Sustainability and Project Management

Irrigation, bunkers, stream restoration, construction of small buildings, bridges, wash pads or tee's - there is no shortage to the type of projects happening on a golf course at any given time. This requires a sound project management strategy.

The project management definition as per the Guide to the Project Management Body of Knowledge (PMBOK, Project Management Institute's flagship publication) is “the application of knowledge, skills, tools, and techniques to project activities to meet project requirements”. What if one of your project goals or requirements was to integrate sustainability? Would you understand how?

For some insight I've contacted Sven Riemer, a Director at Stratos, a sustainability consulting firm in Ottawa Canada. Sven leads the Public Sector Management Practice and specializes in strategic project management, performance measurement and reporting strategies. After the short interview I've included a presentation of Sven's illustrating the process he uses of integrating sustainability in to the project management process.

SJM: Many high-end golf courses have engaged in projects that are inherently "sustainable", like greens roofs, organic maintenance and solar panels or turbines for energy generation. However the initial investment of these projects is just not affordable for the majority of courses. How can the average company integrate sustainability principles when faced with low budgets?

Sven Riemer: Projects that have a “green” output such as a green roof or the installation of solar panels are often labelled as sustainable projects. Sustainable project management in my mind needs to consider more than just the project deliverable: it needs to consider sustainability aspects of the management of the project itself, that means exploring the environmental, social and economic implications of the project and managing those is a responsible manner. On the economic side, this would include considering for example supply chain and where materials are sourced from (e.g. buy local or from certified green suppliers vs. the cheapest import), and community development or community contribution opportunities. On the social side, proactive management of project health & safety, project team diversity, or aboriginal engagement may be topics that warrant some exploration. Considerations for the environmental dimension include for example energy and water efficiency and the use of recycled materials not only of the project deliverable, but throughout project delivery.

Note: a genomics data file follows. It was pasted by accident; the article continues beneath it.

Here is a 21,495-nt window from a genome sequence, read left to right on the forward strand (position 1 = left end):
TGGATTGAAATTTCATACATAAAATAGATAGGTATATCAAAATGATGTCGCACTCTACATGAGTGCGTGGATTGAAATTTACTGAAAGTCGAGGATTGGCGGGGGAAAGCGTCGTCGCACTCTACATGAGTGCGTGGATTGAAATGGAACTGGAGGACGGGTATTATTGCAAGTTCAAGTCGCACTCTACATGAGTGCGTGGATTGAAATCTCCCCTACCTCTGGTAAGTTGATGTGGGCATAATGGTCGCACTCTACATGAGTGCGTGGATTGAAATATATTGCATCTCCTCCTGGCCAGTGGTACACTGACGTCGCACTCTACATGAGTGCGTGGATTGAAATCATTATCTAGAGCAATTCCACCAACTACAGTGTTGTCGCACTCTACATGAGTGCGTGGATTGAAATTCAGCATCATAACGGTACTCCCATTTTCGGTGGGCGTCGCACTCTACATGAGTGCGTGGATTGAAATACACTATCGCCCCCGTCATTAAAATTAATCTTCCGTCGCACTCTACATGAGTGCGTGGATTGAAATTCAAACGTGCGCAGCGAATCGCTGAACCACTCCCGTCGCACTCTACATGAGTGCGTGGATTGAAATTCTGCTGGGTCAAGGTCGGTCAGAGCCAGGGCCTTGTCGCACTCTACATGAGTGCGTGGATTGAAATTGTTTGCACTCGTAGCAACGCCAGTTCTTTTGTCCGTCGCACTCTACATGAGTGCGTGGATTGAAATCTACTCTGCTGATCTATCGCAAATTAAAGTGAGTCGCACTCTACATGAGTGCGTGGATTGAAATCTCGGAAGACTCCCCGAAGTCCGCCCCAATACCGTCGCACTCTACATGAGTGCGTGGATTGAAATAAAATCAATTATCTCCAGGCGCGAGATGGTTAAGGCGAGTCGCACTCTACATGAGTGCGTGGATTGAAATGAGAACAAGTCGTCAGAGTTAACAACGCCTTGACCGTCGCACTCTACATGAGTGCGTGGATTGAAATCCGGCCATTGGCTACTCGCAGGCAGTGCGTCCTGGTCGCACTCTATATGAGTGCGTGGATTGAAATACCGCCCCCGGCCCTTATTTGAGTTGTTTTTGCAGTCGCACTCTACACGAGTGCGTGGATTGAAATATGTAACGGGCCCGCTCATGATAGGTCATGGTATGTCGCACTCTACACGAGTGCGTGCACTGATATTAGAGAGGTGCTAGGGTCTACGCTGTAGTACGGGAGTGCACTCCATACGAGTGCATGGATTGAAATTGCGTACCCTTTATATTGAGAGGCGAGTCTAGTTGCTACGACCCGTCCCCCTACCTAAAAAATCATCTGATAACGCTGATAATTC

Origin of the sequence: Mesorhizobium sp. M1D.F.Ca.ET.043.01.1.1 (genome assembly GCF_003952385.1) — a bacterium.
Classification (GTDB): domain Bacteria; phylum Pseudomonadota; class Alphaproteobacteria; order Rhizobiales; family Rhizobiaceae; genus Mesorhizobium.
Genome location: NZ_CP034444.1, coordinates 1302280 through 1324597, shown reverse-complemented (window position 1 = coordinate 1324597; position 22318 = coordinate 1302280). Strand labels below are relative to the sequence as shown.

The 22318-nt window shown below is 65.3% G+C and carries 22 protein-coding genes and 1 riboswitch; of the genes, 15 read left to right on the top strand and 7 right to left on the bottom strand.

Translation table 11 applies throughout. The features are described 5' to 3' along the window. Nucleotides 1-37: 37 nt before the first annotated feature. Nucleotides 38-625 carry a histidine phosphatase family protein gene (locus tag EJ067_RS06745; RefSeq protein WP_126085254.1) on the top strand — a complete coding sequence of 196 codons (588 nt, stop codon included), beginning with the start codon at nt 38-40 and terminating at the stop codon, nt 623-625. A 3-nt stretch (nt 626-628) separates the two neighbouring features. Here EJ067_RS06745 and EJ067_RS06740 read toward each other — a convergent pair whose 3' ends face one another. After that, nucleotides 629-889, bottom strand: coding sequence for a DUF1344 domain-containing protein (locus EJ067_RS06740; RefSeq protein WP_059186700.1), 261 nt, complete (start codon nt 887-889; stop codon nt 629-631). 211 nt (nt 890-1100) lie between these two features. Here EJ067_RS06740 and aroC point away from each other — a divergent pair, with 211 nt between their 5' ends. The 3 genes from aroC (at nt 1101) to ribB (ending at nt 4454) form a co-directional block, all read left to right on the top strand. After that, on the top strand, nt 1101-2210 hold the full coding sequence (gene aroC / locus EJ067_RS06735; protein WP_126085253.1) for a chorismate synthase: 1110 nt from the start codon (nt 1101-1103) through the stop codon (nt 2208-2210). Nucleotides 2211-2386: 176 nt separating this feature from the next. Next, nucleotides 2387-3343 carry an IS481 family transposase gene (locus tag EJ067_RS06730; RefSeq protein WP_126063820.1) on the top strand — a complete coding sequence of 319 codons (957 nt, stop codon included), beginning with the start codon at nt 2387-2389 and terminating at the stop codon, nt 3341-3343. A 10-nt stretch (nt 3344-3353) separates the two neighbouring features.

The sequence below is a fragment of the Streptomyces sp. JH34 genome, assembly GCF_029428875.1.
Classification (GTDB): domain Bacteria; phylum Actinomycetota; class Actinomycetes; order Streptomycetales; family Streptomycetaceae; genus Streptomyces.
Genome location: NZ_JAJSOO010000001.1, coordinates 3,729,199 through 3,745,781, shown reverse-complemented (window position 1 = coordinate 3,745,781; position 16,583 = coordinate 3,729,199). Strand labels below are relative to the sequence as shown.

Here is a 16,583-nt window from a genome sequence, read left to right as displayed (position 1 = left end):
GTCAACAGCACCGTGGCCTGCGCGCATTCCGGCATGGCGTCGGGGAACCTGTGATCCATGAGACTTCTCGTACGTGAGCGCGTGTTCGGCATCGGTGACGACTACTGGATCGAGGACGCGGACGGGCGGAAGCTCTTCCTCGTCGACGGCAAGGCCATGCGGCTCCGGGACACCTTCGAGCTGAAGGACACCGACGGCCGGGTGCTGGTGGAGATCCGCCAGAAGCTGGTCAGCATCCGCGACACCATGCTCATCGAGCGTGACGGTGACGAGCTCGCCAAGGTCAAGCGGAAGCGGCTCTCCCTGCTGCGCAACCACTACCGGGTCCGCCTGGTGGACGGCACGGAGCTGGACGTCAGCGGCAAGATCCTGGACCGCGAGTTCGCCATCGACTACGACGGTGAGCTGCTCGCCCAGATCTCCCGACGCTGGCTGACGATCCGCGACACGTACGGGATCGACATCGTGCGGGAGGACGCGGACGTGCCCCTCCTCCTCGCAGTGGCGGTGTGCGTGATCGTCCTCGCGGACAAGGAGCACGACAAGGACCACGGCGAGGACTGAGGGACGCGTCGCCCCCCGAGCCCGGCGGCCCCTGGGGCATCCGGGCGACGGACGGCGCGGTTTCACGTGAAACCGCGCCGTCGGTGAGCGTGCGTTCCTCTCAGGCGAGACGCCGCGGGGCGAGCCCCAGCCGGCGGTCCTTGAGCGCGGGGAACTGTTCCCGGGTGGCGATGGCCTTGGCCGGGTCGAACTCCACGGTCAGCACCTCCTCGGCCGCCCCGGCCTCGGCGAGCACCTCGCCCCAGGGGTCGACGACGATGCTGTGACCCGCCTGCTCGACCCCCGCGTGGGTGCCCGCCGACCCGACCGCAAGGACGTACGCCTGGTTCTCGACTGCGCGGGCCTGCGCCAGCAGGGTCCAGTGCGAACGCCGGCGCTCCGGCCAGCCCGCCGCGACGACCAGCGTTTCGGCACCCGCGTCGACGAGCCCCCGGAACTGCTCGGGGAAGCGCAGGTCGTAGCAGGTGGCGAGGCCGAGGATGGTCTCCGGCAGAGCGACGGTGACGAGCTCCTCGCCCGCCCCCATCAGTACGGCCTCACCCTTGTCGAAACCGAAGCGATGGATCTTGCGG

Project managers for of low-budget projects can explore those dimensions as well: they may find opportunities to use recycled building material or find volunteers to assist with some aspects of the project, resulting in cost savings and a smaller environmental footprint of the project. Other considerations may be if project specific expertise has to be bought, or is there an opportunity to build capacity and opportunity in the community by training an individual or group of people? Or, can we make a direct economic contribution by sourcing material locally? These are just a few examples of how projects can be managed with sustainability principles in mind, even if there is no green showcase deliverable at the end